We have a simple system when dealing with inspection renegotiations. In the ideal scenario our listing has sold in multiple offers. As I have already verified the buyer’s down payment and spoken to their lender (assuming they are obtaining a loan), we usually accept the highest offer. Seems simple enough. Then come the rounds of inspections.
The real estate agent you hire must first sell your home, then often resell it after the inspection. You want a strong real estate negotiator on your side. Our Alhambra listing is a trust sale and a fixer. The owner had lived in the home since his purchase in 1950. It is very evident the home needs a lot of updating. We opened escrow with the highest priced offer. The buyer had their inspections and although there weren’t any real surprises the buyer wanted a $20,000 credit.
We use a simple offer recap to keep track of the initial offers. On it I have each agent’s contact information and basic offer details. On this particular sale we had multiple offers, so we were in a good negotiating position. I emailed each agent who wrote an offer with a copy of the inspection reports. I let them know the amount we were in escrow for and the amount the buyer wanted credited back. One agent and her client accepted the inspections. Then I went back to the buyer we were in escrow with and informed them the seller would not grant any credit. This buyer cancelled and we opened escrow with the second buyer for just $1,000 less than our original in escrow price. This second buyer acknowledged receipt of the previous buyer’s inspections and removed their inspection contingency.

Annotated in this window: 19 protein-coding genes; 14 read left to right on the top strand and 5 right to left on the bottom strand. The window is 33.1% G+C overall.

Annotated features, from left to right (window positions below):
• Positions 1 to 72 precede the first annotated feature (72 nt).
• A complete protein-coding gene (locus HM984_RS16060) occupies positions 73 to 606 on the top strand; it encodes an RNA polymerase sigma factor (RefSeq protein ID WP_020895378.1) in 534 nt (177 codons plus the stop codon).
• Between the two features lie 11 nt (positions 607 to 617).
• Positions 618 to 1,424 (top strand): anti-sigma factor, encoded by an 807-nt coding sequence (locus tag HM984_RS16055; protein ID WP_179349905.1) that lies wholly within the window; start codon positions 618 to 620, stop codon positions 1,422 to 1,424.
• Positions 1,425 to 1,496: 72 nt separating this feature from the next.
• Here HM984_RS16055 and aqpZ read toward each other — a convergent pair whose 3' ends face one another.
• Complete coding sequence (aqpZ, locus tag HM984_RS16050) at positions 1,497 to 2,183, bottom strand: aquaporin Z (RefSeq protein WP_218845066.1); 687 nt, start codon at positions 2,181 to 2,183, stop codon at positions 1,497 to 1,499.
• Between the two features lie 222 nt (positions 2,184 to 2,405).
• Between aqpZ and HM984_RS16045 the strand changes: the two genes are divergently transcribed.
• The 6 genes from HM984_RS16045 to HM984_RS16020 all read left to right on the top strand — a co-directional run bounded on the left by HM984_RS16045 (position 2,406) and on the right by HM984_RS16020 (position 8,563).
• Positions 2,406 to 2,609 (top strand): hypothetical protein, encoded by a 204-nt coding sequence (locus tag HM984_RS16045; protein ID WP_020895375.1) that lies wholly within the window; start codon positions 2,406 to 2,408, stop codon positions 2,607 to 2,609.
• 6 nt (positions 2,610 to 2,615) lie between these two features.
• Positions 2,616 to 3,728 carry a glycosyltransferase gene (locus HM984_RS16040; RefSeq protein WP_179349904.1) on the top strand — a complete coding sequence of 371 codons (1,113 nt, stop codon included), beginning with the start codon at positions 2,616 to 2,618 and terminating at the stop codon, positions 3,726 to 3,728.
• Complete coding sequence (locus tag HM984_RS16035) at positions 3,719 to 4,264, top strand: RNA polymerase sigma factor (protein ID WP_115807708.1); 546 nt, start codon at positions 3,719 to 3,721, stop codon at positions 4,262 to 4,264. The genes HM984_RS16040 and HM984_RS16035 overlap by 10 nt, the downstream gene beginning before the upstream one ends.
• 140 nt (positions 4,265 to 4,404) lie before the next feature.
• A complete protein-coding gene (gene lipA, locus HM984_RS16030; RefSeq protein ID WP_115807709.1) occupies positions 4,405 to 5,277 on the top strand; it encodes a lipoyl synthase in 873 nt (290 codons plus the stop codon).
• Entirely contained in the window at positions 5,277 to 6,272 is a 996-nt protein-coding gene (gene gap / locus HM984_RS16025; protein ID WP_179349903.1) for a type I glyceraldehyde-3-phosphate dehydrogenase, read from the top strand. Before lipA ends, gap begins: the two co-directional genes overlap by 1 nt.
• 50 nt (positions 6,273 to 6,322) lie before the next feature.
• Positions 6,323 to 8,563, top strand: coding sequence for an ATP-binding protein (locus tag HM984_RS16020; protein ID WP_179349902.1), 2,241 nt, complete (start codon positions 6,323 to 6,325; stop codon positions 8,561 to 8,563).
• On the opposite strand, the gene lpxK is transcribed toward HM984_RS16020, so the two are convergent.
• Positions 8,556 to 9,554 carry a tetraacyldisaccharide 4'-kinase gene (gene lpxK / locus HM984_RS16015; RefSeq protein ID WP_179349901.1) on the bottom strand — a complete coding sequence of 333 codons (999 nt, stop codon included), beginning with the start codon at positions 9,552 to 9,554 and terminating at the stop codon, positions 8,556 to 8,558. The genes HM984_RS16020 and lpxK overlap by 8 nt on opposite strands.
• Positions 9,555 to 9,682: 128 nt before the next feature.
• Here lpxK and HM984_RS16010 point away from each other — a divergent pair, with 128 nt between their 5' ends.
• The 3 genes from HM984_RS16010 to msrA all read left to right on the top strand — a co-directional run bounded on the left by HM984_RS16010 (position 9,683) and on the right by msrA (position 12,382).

And yes, this is a lot of extra work, but when you hire a full service Realtor, this is what we do: we work hard for our client. We do our best to protect their bottom line; that’s how we create repeat business and client referrals.